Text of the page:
Across 110th Street Reviews
A very well-done crime drama, well worth a look.
Give it a rental.
Across 110th Street transcends the limitations of the blaxploitation genre because even though it follows the traditional style of filmmaking usually implemented into a film of the genre, it is actually a legitimate crime drama that aspires to be something more. Across 110th Street has it's faults, but it actually tries to be better than the same basic blaxploitation film that everybody has already seen in films like Shaft. It adopts the visual style and groovy mood of the standard blaxploitation film and adds them to a film with gritty subject matter and serious intentions so that it grows to be a lot more than people may have once expected from it.
Director Barry Shear actually takes the opportunity really seriously in Across 110th Street, because the way that he integrates both a strong African-American figure like Lt. Pope into the story and teams him up with a semi-racist but streetwise figure like Capt. Mattelli so that the nature of Across 110th Street is versatile and deals with both African-American issues and the involvement of an Italian-American figure in the matters. Across 110th Street is more versatile than the standard blaxploitation film, and though it is not the most consistently interesting film it certainly has its virtues.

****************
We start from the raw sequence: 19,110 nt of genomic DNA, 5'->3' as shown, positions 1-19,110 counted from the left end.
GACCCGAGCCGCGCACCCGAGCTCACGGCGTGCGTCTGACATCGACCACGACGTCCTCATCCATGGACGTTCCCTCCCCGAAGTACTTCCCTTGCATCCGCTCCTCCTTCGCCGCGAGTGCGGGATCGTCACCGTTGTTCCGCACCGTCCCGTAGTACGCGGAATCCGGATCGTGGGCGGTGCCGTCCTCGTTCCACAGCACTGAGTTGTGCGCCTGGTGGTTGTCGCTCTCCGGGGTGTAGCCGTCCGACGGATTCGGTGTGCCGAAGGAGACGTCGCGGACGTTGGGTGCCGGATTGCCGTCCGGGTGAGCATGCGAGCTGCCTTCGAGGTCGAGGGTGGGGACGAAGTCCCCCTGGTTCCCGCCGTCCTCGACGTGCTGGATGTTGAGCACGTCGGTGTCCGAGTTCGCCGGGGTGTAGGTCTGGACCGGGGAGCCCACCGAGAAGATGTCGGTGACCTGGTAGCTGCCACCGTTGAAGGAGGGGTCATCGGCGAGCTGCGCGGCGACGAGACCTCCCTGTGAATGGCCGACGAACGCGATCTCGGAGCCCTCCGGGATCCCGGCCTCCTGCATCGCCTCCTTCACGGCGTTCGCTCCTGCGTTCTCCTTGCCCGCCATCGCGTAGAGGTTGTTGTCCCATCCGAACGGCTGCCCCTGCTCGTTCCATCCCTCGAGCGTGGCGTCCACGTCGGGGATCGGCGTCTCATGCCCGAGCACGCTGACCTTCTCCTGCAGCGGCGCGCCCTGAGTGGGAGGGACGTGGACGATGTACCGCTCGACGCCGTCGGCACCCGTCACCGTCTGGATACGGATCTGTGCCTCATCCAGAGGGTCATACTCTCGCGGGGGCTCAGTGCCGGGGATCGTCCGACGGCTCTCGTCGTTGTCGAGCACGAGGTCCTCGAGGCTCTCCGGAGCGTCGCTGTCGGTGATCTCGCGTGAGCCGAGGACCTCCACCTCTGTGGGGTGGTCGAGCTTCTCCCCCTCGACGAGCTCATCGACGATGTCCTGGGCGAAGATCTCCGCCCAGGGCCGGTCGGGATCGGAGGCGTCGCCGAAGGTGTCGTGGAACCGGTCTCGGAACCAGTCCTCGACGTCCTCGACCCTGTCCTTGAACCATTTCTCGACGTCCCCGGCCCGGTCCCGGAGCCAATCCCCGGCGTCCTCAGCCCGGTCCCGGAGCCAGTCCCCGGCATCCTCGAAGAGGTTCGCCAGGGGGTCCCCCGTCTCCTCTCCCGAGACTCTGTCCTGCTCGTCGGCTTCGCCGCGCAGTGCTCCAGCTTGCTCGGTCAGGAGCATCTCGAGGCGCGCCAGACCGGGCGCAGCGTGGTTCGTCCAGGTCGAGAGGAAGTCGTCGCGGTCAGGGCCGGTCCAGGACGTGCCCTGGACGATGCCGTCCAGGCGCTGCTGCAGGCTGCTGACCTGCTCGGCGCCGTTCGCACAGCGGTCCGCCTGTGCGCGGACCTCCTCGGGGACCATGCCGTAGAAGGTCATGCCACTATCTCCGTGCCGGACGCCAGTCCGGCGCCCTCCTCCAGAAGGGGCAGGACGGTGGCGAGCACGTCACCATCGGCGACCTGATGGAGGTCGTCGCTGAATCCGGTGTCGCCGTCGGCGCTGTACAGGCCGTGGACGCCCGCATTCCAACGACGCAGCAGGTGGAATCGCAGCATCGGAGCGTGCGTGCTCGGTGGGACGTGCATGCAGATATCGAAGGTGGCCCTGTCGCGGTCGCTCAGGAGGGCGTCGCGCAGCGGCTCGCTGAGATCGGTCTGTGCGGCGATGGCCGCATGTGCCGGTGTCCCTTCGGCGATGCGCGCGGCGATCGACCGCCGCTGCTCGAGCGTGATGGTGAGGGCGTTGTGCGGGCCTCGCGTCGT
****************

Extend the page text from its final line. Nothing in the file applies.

As with many blaxploitation films, Across 110th Street has a premise which is fairly formulaic of a crime drama and lacking of all that many surprises along the way. And the handling that director Barry Shear gives the film does not mean that it can transcend the nature of its story or the slow pace. So the script is imperfect, and despite the fact that it has a lot of sufficient dialogue for the actors to work with a plenty of sophistication the story just is not consistently interesting. That kind of has to be expected from crime dramas of the 1970's as many of them were routine and similar, and the fact that Across 110th Street manages to add more to that than the standard film is beneficial but there is still a lot of formulaic elements to it in terms of basic storytelling which a director like Barry Shear is not ready to break free from the limits of.